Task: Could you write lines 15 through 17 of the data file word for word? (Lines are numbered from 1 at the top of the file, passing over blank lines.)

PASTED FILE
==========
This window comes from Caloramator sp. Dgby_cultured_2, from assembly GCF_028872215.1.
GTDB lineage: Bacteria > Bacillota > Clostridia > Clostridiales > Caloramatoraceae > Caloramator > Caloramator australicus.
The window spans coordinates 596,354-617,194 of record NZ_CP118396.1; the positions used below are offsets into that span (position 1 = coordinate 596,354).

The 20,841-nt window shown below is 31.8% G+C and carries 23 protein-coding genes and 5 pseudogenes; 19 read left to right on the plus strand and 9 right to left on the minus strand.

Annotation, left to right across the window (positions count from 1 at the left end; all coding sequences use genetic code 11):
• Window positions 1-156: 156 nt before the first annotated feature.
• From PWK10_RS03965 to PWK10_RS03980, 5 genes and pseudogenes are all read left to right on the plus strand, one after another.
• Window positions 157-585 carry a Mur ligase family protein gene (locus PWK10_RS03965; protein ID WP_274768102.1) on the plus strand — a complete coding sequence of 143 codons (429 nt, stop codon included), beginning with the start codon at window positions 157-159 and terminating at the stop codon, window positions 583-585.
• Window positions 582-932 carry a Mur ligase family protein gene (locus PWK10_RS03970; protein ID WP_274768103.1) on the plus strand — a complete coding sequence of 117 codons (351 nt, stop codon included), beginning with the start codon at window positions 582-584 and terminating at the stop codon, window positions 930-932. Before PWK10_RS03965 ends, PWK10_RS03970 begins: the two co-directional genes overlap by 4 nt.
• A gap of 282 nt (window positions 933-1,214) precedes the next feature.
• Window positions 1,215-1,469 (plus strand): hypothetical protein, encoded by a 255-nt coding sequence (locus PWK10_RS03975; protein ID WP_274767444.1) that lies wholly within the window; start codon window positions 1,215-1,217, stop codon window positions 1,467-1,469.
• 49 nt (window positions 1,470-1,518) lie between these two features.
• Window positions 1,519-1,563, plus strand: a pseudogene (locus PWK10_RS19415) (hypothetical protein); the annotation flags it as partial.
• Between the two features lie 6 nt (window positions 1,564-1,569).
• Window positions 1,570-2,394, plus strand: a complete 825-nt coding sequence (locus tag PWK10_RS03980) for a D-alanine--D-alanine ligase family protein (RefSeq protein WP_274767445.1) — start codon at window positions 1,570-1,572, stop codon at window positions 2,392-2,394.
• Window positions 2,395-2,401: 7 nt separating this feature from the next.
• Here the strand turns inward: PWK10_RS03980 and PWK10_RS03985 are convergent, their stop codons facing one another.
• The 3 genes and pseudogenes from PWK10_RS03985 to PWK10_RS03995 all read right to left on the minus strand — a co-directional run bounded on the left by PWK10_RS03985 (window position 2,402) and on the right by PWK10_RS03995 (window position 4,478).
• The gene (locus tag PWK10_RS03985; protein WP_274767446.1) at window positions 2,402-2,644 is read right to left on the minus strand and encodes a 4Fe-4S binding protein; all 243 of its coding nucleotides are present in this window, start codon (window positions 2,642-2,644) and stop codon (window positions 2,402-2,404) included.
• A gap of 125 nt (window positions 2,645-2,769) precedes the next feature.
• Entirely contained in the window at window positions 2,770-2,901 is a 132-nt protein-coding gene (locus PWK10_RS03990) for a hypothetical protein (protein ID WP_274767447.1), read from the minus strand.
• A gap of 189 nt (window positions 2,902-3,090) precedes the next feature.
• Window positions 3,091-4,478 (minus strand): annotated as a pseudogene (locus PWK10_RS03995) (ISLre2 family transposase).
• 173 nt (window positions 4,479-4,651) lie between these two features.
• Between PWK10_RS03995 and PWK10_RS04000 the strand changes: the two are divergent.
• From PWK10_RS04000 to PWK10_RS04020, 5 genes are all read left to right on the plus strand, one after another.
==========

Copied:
• Window positions 1,570-2,394, plus strand: a complete 825-nt coding sequence (locus tag PWK10_RS03980) for a D-alanine--D-alanine ligase family protein (RefSeq protein WP_274767445.1) — start codon at window positions 1,570-1,572, stop codon at window positions 2,392-2,394.
• Window positions 2,395-2,401: 7 nt separating this feature from the next.
• Here the strand turns inward: PWK10_RS03980 and PWK10_RS03985 are convergent, their stop codons facing one another.